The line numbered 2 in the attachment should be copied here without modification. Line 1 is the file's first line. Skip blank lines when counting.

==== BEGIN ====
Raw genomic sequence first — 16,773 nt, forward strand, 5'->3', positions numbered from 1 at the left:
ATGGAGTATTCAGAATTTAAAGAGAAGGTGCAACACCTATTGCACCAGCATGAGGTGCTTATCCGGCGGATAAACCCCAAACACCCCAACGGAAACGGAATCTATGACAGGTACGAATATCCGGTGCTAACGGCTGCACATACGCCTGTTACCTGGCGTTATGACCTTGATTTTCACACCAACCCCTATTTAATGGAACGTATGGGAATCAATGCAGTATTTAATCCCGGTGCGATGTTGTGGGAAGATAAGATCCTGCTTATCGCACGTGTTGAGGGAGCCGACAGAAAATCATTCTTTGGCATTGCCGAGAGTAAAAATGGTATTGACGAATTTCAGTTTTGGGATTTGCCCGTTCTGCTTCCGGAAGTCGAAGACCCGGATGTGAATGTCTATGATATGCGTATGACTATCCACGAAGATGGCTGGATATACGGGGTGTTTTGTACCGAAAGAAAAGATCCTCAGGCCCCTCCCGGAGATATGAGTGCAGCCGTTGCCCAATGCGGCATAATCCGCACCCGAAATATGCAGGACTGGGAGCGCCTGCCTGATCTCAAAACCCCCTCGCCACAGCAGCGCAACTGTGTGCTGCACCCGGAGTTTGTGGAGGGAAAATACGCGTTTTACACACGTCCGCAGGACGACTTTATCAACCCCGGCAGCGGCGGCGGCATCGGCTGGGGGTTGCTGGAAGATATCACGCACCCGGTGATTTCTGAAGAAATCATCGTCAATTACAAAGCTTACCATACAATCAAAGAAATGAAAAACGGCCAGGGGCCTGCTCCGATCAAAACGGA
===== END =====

ATGGAGTATTCAGAATTTAAAGAGAAGGTGCAACACCTATTGCACCAGCATGAGGTGCTTATCCGGCGGATAAACCCCAAACACCCCAACGGAAACGGAATCTATGACAGGTACGAATATCCGGTGCTAACGGCTGCACATACGCCTGTTACCTGGCGTTATGACCTTGATTTTCACACCAACCCCTATTTAATGGAACGTATGGGAATCAATGCAGTATTTAATCCCGGTGCGATGTTGTGGGAAGATAAGATCCTGCTTATCGCACGTGTTGAGGGAGCCGACAGAAAATCATTCTTTGGCATTGCCGAGAGTAAAAATGGTATTGACGAATTTCAGTTTTGGGATTTGCCCGTTCTGCTTCCGGAAGTCGAAGACCCGGATGTGAATGTCTATGATATGCGTATGACTATCCACGAAGATGGCTGGATATACGGGGTGTTTTGTACCGAAAGAAAAGATCCTCAGGCCCCTCCCGGAGATATGAGTGCAGCCGTTGCCCAATGCGGCATAATCCGCACCCGAAATATGCAGGACTGGGAGCGCCTGCCTGATCTCAAAACCCCCTCGCCACAGCAGCGCAACTGTGTGCTGCACCCGGAGTTTGTGGAGGGAAAATACGCGTTTTACACACGTCCGCAGGACGACTTTATCAACCCCGGCAGCGGCGGCGGCATCGGCTGGGGGTTGCTGGAAGATATCACGCACCCGGTGATTTCTGAAGAAATCATCGTCAATTACAAAGCTTACCATACAATCAAAGAAATGAAAAACGGCCAGGGGCCTGCTCCGATCAAAACGGA